?
Solved

How to connect SC Multi-mode - LC Multi-mode fiber patch cables from fiber patch panels to SFP port.

Posted on 2011-09-16
2
Medium Priority
?
1,368 Views
Last Modified: 2012-05-12
Hello everyone, I hope you can help.  
I have two fiber patch panels.  Fiber is 62.5/125.  Using SC-LC Male Multi-mode patch cables to go from the fiber patch panel to the SFP port in the switch.
At the fiber patch panel I connect end of patch cable into ports that are beside each other, one lead of cable is orange and one is black.  Orange in on the right and black on the left.  
The question is this.  On the other patch panel (at the other end, using the corresponding ports), do I reverse the set and put black on the right and orange on the left?  
Would much appreciate any help.
Thanks in advance.
0
Comment
Question by:4rg
[X]
Welcome to Experts Exchange

Add your voice to the tech community where 5M+ people just like you are talking about what matters.

  • Help others & share knowledge
  • Earn cash & points
  • Learn & ask questions
2 Comments
 
LVL 18

Accepted Solution

by:
Garry Glendown earned 2000 total points
ID: 36550328
Assuming that the fibers are correctly connected 1:1 between the patch panels (that is, left fiber is on left fiber on the other panel), yes, on one side of the patch cables you will have to switch fibers ..

            in -----------        ----------        --- ------ in
Switch GBIC              Patch panel      Patch Panel  X        Switch GBIC
            out-----------        ----------        --- ------out

Open in new window


Without the twist in the cable, you'd end up with "in" connected to "in" and "out" connected to "out".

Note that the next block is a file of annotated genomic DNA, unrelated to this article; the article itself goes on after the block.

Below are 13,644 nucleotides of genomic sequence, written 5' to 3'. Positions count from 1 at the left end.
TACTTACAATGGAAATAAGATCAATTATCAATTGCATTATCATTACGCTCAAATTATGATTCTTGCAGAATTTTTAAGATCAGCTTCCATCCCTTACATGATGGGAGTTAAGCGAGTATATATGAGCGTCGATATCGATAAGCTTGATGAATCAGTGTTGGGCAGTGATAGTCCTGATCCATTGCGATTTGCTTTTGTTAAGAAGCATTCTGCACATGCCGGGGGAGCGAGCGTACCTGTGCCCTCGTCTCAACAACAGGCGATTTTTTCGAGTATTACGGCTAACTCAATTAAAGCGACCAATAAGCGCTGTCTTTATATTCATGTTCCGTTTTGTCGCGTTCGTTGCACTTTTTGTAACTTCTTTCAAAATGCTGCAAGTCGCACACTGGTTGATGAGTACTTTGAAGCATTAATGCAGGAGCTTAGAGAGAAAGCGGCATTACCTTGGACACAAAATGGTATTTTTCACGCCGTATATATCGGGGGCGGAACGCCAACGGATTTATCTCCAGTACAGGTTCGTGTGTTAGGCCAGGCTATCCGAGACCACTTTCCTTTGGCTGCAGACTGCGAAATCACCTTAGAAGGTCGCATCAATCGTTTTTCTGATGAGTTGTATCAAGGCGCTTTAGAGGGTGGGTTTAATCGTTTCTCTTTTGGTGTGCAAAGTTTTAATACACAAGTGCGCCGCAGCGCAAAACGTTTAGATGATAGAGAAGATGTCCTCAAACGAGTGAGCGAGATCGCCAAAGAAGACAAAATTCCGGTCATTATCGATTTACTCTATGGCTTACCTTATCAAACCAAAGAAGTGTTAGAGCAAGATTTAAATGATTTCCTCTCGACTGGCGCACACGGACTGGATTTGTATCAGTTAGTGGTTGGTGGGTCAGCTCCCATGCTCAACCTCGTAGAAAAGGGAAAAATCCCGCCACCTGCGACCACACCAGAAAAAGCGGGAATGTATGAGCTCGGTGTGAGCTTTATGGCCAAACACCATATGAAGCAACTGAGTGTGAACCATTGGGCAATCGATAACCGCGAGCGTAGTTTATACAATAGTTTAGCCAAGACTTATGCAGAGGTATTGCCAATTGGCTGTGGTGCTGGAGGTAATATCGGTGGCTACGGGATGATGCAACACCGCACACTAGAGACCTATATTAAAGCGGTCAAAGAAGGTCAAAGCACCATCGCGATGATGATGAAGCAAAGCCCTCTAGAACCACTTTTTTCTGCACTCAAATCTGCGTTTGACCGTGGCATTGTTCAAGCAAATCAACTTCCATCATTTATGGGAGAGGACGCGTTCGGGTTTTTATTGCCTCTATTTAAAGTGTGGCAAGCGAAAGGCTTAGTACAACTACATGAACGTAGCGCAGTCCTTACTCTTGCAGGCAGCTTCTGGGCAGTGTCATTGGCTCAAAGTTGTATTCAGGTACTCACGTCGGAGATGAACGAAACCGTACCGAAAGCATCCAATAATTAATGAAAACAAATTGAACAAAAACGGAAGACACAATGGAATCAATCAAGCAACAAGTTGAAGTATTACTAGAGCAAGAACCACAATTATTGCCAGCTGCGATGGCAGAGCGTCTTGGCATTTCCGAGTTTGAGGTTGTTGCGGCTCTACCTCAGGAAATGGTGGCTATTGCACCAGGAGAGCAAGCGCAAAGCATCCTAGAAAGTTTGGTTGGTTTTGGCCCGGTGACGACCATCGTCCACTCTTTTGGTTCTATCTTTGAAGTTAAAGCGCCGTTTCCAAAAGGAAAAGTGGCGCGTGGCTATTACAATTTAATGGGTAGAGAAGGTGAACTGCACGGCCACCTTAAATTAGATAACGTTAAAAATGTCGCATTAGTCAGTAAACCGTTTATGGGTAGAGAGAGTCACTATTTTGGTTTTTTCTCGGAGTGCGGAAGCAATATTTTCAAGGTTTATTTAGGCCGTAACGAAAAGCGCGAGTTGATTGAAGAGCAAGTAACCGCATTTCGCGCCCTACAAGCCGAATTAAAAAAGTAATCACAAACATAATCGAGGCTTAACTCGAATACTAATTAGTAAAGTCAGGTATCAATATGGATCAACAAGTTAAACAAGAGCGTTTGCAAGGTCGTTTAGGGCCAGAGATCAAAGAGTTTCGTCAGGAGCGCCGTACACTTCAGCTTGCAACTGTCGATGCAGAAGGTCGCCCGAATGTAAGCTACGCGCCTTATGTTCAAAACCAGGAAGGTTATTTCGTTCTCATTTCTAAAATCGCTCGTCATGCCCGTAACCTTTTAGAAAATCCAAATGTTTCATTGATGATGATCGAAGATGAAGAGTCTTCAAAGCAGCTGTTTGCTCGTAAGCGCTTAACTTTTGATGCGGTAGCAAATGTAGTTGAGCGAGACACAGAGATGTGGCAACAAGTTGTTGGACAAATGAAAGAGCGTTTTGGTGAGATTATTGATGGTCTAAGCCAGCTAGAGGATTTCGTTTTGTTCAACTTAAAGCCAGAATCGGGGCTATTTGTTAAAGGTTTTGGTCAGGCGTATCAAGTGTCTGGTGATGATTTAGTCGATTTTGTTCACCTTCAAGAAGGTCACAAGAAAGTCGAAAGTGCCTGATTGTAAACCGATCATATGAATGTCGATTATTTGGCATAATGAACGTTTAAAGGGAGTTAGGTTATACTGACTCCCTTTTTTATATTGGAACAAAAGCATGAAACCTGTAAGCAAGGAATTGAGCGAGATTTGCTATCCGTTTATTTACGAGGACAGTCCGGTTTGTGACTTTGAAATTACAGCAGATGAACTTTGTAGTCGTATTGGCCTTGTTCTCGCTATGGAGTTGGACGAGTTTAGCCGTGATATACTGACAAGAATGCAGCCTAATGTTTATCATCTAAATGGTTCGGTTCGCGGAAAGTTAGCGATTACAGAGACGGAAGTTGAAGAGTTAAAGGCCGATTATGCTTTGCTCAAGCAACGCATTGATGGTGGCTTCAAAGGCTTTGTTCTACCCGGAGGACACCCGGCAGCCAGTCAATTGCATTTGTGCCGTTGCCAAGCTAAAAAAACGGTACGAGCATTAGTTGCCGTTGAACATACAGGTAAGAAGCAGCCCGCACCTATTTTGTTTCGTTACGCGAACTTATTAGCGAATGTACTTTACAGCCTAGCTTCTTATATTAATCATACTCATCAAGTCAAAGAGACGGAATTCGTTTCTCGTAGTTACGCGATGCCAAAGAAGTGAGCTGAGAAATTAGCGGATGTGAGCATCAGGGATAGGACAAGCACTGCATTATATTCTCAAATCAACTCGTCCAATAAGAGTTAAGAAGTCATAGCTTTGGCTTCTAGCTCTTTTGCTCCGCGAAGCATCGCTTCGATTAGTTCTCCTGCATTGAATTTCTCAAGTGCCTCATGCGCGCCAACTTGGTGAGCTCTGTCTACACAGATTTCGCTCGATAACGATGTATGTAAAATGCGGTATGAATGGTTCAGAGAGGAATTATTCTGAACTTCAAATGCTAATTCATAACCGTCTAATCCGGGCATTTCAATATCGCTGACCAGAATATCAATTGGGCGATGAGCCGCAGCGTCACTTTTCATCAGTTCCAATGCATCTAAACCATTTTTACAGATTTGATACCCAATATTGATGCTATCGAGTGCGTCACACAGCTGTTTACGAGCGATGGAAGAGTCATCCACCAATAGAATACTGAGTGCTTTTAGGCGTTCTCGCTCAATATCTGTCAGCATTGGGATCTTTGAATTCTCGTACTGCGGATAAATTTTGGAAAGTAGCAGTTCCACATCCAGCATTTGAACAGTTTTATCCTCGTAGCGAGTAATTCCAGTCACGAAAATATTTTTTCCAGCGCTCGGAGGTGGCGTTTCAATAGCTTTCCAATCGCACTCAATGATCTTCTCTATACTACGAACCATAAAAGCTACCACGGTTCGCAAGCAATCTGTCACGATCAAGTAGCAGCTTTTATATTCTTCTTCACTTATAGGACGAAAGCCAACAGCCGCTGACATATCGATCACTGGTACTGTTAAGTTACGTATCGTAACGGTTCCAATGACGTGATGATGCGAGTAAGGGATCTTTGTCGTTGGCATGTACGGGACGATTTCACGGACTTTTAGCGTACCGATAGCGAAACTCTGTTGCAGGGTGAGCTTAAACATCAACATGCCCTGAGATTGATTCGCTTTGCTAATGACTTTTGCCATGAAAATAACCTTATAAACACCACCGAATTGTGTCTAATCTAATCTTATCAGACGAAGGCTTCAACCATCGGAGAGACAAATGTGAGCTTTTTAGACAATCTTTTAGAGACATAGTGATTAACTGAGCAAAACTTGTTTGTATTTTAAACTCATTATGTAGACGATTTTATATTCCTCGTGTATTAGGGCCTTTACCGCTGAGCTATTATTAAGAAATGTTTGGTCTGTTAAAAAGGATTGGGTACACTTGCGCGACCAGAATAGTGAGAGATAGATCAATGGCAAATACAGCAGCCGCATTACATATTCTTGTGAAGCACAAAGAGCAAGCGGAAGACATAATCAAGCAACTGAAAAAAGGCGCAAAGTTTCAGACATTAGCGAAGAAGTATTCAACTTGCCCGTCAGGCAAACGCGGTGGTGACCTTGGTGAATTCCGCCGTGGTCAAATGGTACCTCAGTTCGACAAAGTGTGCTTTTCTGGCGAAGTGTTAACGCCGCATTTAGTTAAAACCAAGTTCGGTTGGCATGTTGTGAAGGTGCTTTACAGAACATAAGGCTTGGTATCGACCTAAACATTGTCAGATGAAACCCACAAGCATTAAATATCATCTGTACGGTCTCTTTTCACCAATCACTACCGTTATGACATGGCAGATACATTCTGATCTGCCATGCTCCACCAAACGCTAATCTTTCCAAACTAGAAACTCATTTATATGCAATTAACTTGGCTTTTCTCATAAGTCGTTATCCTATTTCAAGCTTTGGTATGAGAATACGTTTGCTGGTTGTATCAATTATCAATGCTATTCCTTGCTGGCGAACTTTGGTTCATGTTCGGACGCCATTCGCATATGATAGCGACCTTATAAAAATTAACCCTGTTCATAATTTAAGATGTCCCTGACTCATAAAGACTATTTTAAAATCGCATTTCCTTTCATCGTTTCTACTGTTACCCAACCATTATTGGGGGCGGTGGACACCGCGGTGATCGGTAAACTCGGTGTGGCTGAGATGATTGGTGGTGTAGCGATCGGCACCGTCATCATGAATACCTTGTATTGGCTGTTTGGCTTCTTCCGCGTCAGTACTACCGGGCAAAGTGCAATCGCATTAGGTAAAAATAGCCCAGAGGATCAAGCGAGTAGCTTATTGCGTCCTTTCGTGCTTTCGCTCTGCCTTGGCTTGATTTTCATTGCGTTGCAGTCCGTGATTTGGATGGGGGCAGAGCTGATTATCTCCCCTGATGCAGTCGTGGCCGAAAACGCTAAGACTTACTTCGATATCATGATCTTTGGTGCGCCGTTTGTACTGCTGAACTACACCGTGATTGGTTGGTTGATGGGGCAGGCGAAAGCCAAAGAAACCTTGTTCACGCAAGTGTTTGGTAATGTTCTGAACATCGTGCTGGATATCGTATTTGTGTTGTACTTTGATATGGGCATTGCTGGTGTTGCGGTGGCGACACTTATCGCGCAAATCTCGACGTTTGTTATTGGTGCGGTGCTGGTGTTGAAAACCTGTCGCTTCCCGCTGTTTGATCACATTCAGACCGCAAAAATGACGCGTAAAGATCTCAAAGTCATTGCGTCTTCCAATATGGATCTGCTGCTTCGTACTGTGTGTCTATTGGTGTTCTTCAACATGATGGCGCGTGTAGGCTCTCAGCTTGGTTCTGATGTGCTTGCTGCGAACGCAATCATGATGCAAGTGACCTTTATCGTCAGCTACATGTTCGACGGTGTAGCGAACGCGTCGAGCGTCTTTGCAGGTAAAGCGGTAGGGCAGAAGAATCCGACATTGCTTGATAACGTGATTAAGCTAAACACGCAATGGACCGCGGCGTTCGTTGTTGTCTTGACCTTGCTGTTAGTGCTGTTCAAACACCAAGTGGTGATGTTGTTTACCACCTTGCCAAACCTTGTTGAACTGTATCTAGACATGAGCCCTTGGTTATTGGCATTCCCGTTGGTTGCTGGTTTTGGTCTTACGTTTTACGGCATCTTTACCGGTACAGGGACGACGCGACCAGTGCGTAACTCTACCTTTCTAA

From personal experience, we're always using a "top down" approach - the higher up in the switch/cabling infrastructure always get's the defined cable to the patch (e.g., white left, yellow right on the last batch of cables). On the "lower" side, we cross the fibers. Anyway, if you should get it wrong during hookup, don't worry too much - unless you're running some extended reach single mode transmitters over short distance with the sender/receiver not twisted, nothing will happen to the optics ... if the port doesn't connect, just switch it, and you're fine.

Or, if you're adventurous, you can always look for the red light (at least on MM) ;) I try t avoid that though ;)
0
 
LVL 1

Author Closing Comment

by:4rg
ID: 36552141
Thanks for your time and the "top down approach" info.  Maybe it will keep me from looking silly some day.
0

Featured Post

Free Tool: Port Scanner

Check which ports are open to the outside world. Helps make sure that your firewall rules are working as intended.

One of a set of tools we are providing to everyone as a way of saying thank you for being a part of the community.

Question has a verified solution.

If you are experiencing a similar issue, please ask a related question

This program is used to assist in finding and resolving common problems with wireless connections.
This article is in regards to the Cisco QSFP-4SFP10G-CU1M cables, which are designed to uplink/downlink 40GB ports to 10GB SFP ports. I recently experienced this and found very little configuration documentation on how these are supposed to be confi…
Internet Business Fax to Email Made Easy - With  eFax Corporate (http://www.enterprise.efax.com), you'll receive a dedicated online fax number, which is used the same way as a typical analog fax number. You'll receive secure faxes in your email, f…
In this brief tutorial Pawel from AdRem Software explains how you can quickly find out which services are running on your network, or what are the IP addresses of servers responsible for each service. Software used is freeware NetCrunch Tools (https…
Suggested Courses
Course of the Month9 days, 20 hours left to enroll

762 members asked questions and received personalized solutions in the past 7 days.

Join the community of 500,000 technology professionals and ask your questions.

Join & Ask a Question